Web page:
I challenge one guy and end up arguing another, I fucking love you Brooklyn
Dr. Brooklyn wrote:
But the people who work on the system level (Ozy, Doc, The World leaders) were also shown to be delusional, even more so. Rorschach knew he was only changing the world at the basest of levels, but that was worth it to him. Moore also criticizes the people who give up trying to make a difference in the form of Dan and Laurie. I think some themes of Watchmen are along these lines...
The first part doesn't really contradict what I said, as for Rorschach, he wasn't changing anything, one of the points made about his character was precisely that he was completely unable to exert (sp) any real leverage on the world because he was way far gone into Bullshit Mountain.
As for Dan and Laurie, I always interpreted it the other way, superheroing ruined them, Dan was an insecure, co-dependant, awkward mess who could never realize himself unless he was wearing his costume and hunting down whatever criminal could feed his ego at the time, as for Laurie, she was completely unable to adapt to regular, normal life, she couldn't date or make small talk about anything, she was a neurotic with mommy issues.
Writer Of Wrongs wrote:
But it's the inherent love for the traditional superhero on the part of both the creators and their audience which ensures that such deconstruction is so memorably effective.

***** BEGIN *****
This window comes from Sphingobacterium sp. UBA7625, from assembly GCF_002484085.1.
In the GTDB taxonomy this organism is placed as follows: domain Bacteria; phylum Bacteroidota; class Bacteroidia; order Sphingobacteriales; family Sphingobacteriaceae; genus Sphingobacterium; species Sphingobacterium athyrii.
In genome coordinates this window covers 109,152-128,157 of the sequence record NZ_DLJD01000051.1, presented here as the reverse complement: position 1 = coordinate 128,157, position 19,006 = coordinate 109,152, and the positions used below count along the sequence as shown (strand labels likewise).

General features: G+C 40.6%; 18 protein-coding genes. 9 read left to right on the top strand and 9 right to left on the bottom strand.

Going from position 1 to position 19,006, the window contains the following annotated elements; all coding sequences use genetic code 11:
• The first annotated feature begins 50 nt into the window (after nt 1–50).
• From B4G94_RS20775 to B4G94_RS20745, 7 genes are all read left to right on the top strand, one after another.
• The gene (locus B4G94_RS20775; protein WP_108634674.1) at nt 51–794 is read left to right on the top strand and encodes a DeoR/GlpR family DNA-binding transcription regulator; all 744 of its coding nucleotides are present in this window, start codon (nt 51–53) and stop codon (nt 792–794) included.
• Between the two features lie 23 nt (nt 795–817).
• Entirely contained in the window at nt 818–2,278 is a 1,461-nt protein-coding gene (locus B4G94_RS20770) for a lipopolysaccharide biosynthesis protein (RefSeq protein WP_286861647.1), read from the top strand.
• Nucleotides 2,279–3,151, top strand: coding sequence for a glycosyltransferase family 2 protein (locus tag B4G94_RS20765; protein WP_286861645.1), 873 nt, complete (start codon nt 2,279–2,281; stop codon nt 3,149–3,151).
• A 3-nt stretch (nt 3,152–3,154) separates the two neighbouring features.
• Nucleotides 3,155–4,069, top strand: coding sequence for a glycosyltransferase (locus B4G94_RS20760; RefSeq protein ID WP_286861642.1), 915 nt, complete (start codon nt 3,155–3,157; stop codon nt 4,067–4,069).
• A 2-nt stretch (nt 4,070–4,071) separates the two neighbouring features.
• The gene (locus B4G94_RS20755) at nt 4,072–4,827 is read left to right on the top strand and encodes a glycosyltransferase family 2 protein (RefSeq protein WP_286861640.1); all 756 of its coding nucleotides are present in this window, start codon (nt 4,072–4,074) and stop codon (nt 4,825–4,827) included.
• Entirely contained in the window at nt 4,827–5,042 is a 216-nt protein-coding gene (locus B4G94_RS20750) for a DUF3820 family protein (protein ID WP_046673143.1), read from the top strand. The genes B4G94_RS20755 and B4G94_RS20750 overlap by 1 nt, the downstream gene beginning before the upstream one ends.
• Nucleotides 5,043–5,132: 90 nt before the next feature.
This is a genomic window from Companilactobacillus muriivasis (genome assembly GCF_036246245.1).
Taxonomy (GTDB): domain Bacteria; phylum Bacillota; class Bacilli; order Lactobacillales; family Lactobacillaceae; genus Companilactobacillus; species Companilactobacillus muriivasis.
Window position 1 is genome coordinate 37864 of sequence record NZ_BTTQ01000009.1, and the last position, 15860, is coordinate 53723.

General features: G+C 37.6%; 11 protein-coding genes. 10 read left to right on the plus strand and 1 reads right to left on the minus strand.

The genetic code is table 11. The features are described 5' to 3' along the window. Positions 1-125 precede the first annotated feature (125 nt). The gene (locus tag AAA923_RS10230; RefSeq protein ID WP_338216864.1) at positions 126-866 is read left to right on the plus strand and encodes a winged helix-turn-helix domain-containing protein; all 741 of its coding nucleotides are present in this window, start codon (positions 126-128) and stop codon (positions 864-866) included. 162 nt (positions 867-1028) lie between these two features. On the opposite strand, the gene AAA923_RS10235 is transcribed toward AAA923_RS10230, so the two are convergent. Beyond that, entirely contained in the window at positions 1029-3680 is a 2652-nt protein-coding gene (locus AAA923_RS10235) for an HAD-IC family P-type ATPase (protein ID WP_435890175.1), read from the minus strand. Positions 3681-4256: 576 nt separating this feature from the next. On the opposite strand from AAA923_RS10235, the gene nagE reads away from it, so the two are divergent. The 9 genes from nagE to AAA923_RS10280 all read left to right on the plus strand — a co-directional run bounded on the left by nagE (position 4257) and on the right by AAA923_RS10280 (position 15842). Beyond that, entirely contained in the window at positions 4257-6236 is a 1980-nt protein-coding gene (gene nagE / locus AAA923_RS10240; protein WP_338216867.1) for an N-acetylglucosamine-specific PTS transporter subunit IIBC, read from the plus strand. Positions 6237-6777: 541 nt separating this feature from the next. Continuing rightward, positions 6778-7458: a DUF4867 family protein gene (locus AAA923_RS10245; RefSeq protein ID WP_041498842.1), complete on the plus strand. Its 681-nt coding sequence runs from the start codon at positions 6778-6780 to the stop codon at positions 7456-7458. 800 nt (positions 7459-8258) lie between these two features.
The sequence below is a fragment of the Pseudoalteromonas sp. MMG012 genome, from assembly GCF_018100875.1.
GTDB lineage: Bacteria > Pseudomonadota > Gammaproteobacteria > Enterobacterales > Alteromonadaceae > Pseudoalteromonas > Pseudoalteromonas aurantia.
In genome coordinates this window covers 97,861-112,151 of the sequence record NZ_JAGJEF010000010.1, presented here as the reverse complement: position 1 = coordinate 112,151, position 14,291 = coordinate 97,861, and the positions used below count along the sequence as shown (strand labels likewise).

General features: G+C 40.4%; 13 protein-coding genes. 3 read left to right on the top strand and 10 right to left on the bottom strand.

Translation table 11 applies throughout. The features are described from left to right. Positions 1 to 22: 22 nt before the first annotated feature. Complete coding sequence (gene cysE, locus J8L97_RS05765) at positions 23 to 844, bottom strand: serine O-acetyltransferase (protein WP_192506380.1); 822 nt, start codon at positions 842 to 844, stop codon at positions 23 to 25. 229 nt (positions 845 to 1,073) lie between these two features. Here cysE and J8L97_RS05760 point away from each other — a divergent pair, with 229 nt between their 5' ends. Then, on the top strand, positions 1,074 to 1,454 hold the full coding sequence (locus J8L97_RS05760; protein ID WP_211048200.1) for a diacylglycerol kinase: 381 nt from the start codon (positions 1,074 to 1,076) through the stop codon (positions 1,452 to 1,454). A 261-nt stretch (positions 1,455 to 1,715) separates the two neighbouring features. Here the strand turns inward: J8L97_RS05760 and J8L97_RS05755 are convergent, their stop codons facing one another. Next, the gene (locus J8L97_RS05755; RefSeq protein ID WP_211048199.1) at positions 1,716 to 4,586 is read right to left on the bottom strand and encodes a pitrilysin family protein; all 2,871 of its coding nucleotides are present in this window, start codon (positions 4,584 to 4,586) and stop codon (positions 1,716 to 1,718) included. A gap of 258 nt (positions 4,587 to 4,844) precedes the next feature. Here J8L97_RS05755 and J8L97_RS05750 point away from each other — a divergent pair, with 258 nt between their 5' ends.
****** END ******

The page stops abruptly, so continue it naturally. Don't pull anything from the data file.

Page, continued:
Hmmmmm, what do you put forward as evidence of this "inherent love" ? If it can be found within the comic, preferably.
Dr. Brooklyn wrote:
And in that regard, WATCHMEN cannot be considered to be opposed to or against, anti, the concept of the superhero. Seeking to expose contradictions in a field of work for fresh artistic effect is not the same as attempting to discredit or deliberately damage the original work thereafter. This is what so disappointed Moore after WATCHMEN: that superhero comics became populated by an endless glut of so-called dark and damaged characters bearing none of the inventiveness, style and wit borne out of a love for the genre that he himself had crafted.
I see what you mean now, I guess it is true that indeed, The Mighty Beard, was just pointing out the bullshitty parts in order for both fans and artists to reflect on the genre as a whole, very nice Mister Wrongs !